What is the meaning of the Lord's Supper?
Is it wrong to use the term "Lord's Supper"?
What kind of bread and wine should be used?
May children and non-Christians participate?
Must it be done in church, or may it be done at home?
Does the service have to be led by an ordained elder?
May communion be led by a woman?
Should it include footwashing?
What format should be used?
What is our belief about transubstantiation?
The Lord's Supper is a reminder of what Jesus did in the past, a symbol of our present relationship with him and a promise of what he will do in the future. Let's examine these three aspects.
The bread and wine are memorials of Jesus' death on the cross (Luke 22:19-20; 1 Cor. 11:26). In the Lord's Supper, we each eat a piece of bread in remembrance of Jesus. When we drink the "fruit of the vine," we remember that Jesus' blood was shed for us, and that it signifies the new covenant. The Lord's Supper looks back to the death of Jesus Christ on the cross.
Jesus' death shows how much God loves us — so much that he sent his Son to die for us, so that our sins may be forgiven and we may live forever with him. This is good news! Although we may be saddened by the enormous price that had to be paid for us, we are happy that it was indeed paid.
When we remember Jesus' death, we also remember that Jesus was dead for only three days. We rejoice that Jesus has conquered death, and has set free all who were enslaved by a fear of death (Heb. 2:14-15). Our mourning has turned to joy (John 16:20).
Christians look back to the crucifixion and resurrection of Jesus as the defining moment in our history. This is how we escape death and the slavery of sin, and this is how we are freed to serve the Lord. The Lord's Supper is a memorial of this defining moment in our history.
The Lord's Supper also pictures our present relationship with Jesus Christ. The crucifixion has a continuing significance to all who have taken up a cross to follow Jesus. We continue to participate in his death (Rom. 6:4; Gal. 2:20; Col. 2:20) because we participate in his life (Gal. 2:20; Eph. 2:6; Col. 2:13; 3:1).
Paul wrote, "Is not the cup of thanksgiving for which we give thanks a participation in the blood of Christ? And is not the bread that we break a participation in the body of Christ?" (1 Cor. 10:16). With the Lord's Supper, we show that we share in Jesus Christ. We participate with him, commune with him, become united in him. The Lord's Supper helps us look upward, to Christ.
In John 6, Jesus used bread and wine to graphically illustrate our need to be spiritually nourished by him: "Unless you eat the flesh of the Son of Man and drink his blood, you have no life in you.... Whoever eats my flesh and drinks my blood remains in me, and I in him" (verses 53-56). The Lord's Supper reminds us that real life is found only in Jesus Christ, with him living in us.
When we are aware that Jesus lives in us, we also pause to think what kind of home we are giving him. We allow him to change our lives so that we live the way he wants us to. Paul wrote, "A man ought to examine himself before he eats of the bread and drinks of the cup" (1 Cor. 11:28). The Lord's Supper helps us look inward, to examine ourselves because of the great meaning in this ceremony.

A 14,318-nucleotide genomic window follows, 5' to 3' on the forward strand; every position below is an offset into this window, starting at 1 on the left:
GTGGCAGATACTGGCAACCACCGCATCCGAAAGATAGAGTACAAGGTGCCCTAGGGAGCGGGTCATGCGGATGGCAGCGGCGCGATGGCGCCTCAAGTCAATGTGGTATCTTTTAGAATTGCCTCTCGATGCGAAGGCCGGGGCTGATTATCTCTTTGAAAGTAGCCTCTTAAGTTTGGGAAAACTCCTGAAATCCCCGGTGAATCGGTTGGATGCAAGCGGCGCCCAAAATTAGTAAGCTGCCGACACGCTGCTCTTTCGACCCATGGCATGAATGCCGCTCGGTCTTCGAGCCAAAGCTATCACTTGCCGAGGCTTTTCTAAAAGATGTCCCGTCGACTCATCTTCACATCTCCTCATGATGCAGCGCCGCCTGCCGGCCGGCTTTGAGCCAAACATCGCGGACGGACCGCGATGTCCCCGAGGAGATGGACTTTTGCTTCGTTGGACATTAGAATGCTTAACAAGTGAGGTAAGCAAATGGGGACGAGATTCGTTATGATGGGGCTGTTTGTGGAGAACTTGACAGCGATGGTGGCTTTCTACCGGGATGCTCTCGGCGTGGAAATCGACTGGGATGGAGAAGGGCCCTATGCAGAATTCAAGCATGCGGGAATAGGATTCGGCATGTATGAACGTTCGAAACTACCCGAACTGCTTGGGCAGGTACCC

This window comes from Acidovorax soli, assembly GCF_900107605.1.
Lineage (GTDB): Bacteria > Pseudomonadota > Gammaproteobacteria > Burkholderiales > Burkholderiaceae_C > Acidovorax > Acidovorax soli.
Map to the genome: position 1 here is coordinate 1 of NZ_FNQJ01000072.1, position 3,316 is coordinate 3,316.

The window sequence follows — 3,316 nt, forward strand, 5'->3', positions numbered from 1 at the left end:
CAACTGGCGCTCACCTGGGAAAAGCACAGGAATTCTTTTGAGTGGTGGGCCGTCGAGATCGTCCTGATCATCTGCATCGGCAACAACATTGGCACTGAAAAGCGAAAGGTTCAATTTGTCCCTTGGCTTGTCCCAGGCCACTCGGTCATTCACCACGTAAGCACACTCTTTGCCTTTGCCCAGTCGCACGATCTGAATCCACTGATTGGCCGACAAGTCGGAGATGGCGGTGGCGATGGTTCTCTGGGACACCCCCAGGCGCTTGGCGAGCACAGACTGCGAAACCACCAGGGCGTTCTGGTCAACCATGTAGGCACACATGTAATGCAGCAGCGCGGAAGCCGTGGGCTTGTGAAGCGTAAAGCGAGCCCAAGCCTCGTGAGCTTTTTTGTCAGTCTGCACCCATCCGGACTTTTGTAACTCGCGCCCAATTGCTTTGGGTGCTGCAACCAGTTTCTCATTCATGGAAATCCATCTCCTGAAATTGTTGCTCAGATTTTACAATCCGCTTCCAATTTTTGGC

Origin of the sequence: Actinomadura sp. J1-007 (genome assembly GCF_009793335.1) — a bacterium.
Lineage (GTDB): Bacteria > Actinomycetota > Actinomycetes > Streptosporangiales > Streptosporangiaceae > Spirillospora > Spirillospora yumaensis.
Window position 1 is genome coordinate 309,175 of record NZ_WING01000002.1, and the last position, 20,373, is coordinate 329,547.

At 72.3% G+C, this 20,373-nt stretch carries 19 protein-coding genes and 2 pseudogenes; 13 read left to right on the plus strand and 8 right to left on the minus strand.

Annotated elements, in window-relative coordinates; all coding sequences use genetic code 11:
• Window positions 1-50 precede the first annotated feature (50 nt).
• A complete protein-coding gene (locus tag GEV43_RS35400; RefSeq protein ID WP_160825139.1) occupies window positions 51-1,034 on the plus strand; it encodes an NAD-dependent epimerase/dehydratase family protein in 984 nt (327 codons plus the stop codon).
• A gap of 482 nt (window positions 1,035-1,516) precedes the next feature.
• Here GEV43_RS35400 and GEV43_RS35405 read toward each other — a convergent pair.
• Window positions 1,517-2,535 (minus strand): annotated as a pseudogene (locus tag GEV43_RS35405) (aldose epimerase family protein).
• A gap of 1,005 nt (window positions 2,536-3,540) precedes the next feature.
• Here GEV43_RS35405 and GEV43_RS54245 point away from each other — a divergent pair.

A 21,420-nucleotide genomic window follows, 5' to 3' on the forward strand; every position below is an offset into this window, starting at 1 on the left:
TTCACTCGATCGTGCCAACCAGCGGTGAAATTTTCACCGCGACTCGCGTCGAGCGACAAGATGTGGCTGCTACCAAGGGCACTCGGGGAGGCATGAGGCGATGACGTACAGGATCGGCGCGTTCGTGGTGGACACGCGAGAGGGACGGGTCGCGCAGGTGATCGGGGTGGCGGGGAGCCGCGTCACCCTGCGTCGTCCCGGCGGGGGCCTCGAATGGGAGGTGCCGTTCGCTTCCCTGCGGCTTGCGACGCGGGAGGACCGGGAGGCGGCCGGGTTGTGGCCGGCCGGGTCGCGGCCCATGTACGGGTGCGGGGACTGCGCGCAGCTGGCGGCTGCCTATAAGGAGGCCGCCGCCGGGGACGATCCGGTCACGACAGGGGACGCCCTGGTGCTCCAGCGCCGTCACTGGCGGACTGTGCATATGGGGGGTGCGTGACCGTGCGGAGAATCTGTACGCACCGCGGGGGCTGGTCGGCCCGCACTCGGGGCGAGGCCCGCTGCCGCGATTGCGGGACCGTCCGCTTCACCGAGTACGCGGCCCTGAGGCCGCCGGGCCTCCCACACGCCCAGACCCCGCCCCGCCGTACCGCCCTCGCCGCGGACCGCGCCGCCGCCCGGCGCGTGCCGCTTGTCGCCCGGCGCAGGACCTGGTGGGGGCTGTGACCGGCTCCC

As we examine ourselves, we need to look around, to other people, to see whether we are treating one another in the way that Jesus commanded. Ifyou are united with Christ and I am united with Christ, then we are united to each other, too. The Lord's Supper, by picturing our participation in Christ, also pictures our participation (other translations may say communion or sharing or fellowship) with each other (1 John 1:3, 7).
Paul wrote in 1 Cor. 10:17, "Because there is one loaf, we, who are many, are one body, for we all partake of the one loaf." The Lord's Supper pictures the fact that we are one body in Christ, one with each other, with responsibilities toward one another.
Third, the Lord's Supper also reminds us of the future, of Jesus' return. Jesus said he would not drink the fruit of the vine again until he came in the fullness of the kingdom (Matt. 26:29; Luke 22:18; Mark 14:25). Whenever we participate, we are reminded of Jesus' promise. Paul wrote that "For whenever you eat this bread and drink this cup, you proclaim the Lord's death until he comes" (1 Cor. 11:26). The Lord's Supper helps us look forward.
The Lord's Supper is rich in meaning. That is why it has been an important part of the Christian tradition throughout the centuries. Sometimes it has become a lifeless ritual, done more out of habit than with meaning. Some people overreact by stopping the ritual entirely. The better response is to restore the meaning.
We used to say that the ceremony of bread and wine should not be called the Lord's Supper. Two reasons were given for this. First, that the ceremony should be called by its old covenant name, Passover. And the second idea was that 1 Cor. 11:20 says that the Corinthians Christians were not eating the Lord's Supper.
We have already mentioned that the bread and wine is not a Passover. At Jesus' Last Supper, the meal was a Passover meal; the sharing of bread and wine was done in addition to the supper, and Scripture does not call it a Passover.
What does Scripture call it? It does not give a formal name. In 1 Cor. 10:16, Paul calls it a "cup of thanksgiving." In verse 21, he calls it "the cup of the Lord" and "the Lord's table." Since Scripture does not require a particular name, Christians are free to use any term that helps them understand that they are talking about the sharing of bread and wine in commemoration of Jesus' death. Historically, three terms have been most common: